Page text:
Beets are Back: A Walk in Eastern Paris and a Lunch Recipe

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Beets are Back: A Walk in Eastern Paris and a Lunch Recipe
Between you and me, I can’t think of any vegetable more unglamorous than beets. Before I moved to France, I associated beets with the evil witch in a fairy tale. In my mind, before she tucked into her toadstool and eye-of-newt omelet (or a small child), she would start her meal with beets. Nowadays beets are just about as fashionable in Paris as face masks or platform Chelsea boots – even the French fashion house Maison Margiela is making them (boots, not masks). Like the boots, the humble beet has gained an all-pervasive influence in Paris, even among street artists. Since lockdown number two began, I’ve had some time to wander in our neighborhood. Of course, it’s always within a 1 km, or a 0.62-mile radius of our apartment. This handy application, courtesy of the French government, shows you just how far you can go in any direction. Merci! But lockdown or not, I usually take the time to stroll through the quaint cobblestoned alleys and side streets of the 19th and 20th districts. One of my favorites is the Cité de l’Ermitage. The tangle of vines and other greenery, along with the distinct presence of feline friends, make this a quiet haven just next to the bustling rue de Ménilmontant. Can you spot the two cats in this photo of the cité de l’Ermitage? Photo © Allison Zinder Wandering in eastern Paris also has incidental perks, like street art and free furniture. And the cats, of course. There are references to felines everywhere, whether large or small, real or just as street art. But my favorite flâneur experience by far is catching whiffs of stewing leeks or garlicky beef, whose odors are emanating from someone’s pressure cooker. The steaming valve is usually positioned next to a rez-de-chaussée (ground floor) window, like an odor-cannon aimed straight at my nostrils. It was during one such wander in Ménilmontant that I encountered this poster, BEETS = DEATH. I wondered what the street artist had against beets, unless s/he also considered, like my childhood self, that only witches were fit to eat this apparently fatal food. Beets = death? Photo © Allison Zinder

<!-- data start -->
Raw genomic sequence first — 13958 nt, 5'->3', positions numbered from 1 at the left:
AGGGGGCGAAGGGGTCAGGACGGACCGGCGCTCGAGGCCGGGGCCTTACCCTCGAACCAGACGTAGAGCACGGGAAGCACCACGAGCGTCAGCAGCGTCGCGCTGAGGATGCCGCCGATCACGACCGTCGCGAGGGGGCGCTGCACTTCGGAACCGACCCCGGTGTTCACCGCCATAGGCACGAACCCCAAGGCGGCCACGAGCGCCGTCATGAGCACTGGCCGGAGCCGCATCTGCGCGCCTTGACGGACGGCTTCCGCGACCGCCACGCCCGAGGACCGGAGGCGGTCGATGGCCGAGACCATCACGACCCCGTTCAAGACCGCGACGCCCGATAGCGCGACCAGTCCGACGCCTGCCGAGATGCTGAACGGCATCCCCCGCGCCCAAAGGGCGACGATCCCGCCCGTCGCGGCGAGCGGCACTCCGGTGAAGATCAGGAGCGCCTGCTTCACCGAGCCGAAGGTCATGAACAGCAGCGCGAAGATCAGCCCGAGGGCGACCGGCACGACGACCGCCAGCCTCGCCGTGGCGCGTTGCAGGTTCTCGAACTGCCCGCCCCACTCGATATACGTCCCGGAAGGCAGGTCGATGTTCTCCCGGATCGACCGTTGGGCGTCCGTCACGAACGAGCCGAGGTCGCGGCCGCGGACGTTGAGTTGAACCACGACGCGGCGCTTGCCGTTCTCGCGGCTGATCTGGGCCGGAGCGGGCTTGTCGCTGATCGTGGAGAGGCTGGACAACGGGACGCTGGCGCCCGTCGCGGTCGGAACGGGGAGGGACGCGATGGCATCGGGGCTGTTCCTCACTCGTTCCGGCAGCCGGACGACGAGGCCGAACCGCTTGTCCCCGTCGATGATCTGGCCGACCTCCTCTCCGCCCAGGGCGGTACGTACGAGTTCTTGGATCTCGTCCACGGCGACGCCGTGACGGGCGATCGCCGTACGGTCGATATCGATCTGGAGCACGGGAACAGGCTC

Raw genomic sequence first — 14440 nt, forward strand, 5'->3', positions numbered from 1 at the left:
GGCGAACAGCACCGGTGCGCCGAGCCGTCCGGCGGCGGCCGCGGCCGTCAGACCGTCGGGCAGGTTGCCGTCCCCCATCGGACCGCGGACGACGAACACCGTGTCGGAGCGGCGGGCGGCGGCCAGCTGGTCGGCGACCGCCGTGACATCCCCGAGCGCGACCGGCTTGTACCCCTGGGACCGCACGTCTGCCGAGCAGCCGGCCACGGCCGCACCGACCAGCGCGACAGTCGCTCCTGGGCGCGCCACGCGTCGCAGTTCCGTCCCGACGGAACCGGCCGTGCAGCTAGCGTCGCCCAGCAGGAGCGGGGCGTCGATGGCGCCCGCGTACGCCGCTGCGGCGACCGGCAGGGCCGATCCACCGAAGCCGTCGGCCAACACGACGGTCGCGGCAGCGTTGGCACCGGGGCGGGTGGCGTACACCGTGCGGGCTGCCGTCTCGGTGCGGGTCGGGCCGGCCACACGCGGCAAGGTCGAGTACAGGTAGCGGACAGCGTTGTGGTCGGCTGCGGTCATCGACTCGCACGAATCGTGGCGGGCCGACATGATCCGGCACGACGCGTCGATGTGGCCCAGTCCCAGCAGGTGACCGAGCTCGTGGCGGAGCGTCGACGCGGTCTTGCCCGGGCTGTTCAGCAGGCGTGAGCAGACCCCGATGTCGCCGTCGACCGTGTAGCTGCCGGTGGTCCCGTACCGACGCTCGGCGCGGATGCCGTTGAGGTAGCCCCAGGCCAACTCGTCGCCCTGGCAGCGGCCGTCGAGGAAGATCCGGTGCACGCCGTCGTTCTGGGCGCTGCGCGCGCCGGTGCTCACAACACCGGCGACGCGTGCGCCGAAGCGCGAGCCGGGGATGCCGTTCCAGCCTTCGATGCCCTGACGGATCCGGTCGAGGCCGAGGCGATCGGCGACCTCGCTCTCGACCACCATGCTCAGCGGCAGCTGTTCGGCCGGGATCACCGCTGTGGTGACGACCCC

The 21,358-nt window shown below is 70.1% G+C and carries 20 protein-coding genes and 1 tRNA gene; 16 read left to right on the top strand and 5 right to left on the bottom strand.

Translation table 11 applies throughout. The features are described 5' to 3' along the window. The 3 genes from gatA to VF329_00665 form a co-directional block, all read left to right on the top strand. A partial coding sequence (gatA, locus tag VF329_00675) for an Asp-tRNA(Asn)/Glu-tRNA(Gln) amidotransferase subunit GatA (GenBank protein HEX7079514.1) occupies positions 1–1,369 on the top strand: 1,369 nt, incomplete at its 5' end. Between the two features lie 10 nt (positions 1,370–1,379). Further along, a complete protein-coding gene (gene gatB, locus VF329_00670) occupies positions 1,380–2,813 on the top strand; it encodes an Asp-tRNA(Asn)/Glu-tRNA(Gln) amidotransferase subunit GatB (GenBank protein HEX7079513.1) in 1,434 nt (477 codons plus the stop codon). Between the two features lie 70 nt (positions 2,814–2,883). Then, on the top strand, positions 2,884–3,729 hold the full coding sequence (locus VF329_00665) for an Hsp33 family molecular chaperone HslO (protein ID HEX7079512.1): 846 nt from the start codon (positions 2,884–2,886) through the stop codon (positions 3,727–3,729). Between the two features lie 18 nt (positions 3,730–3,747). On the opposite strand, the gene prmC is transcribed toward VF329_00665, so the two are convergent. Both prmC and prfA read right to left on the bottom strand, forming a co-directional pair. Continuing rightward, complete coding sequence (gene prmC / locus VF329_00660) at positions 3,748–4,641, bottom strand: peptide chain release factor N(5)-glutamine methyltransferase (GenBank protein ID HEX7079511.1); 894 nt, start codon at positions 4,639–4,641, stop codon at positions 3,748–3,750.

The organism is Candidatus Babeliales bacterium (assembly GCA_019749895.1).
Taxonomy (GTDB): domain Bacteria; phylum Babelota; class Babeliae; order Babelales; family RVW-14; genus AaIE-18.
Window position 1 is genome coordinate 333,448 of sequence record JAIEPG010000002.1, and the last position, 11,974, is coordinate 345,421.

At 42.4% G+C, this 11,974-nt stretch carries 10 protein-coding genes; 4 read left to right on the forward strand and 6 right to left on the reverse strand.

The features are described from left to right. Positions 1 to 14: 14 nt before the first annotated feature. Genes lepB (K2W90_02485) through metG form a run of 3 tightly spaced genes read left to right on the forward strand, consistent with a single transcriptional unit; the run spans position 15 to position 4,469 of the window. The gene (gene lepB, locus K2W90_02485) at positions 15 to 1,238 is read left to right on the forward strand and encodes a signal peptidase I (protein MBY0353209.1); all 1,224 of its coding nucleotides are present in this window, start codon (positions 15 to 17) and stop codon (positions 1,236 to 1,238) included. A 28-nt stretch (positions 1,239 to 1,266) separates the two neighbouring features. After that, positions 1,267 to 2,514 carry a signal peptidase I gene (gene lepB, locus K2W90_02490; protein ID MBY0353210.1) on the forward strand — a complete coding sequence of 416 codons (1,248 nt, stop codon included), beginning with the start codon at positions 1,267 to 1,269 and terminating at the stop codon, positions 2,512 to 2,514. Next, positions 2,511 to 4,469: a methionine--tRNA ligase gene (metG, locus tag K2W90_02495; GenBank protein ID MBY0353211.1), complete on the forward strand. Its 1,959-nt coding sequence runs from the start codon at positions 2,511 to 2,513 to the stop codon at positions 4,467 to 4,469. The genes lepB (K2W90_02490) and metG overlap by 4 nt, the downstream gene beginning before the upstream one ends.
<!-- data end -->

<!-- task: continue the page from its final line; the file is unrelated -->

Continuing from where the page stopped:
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Lead photo credit : Photo © Allison Zinder

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Allison Zinder is a gastronomy guide and culinary educator working in French food, culture, history, and art. A certified chef and pastry chef, she offers market tours, food history tours, food-related Study Abroad programs, and Food & Beverage courses at hospitality schools in Paris. Allison has lived in France for 25 years. She is passionate about sharing her deep cultural knowledge, and has created engaging educational experiences for over 4000 clients.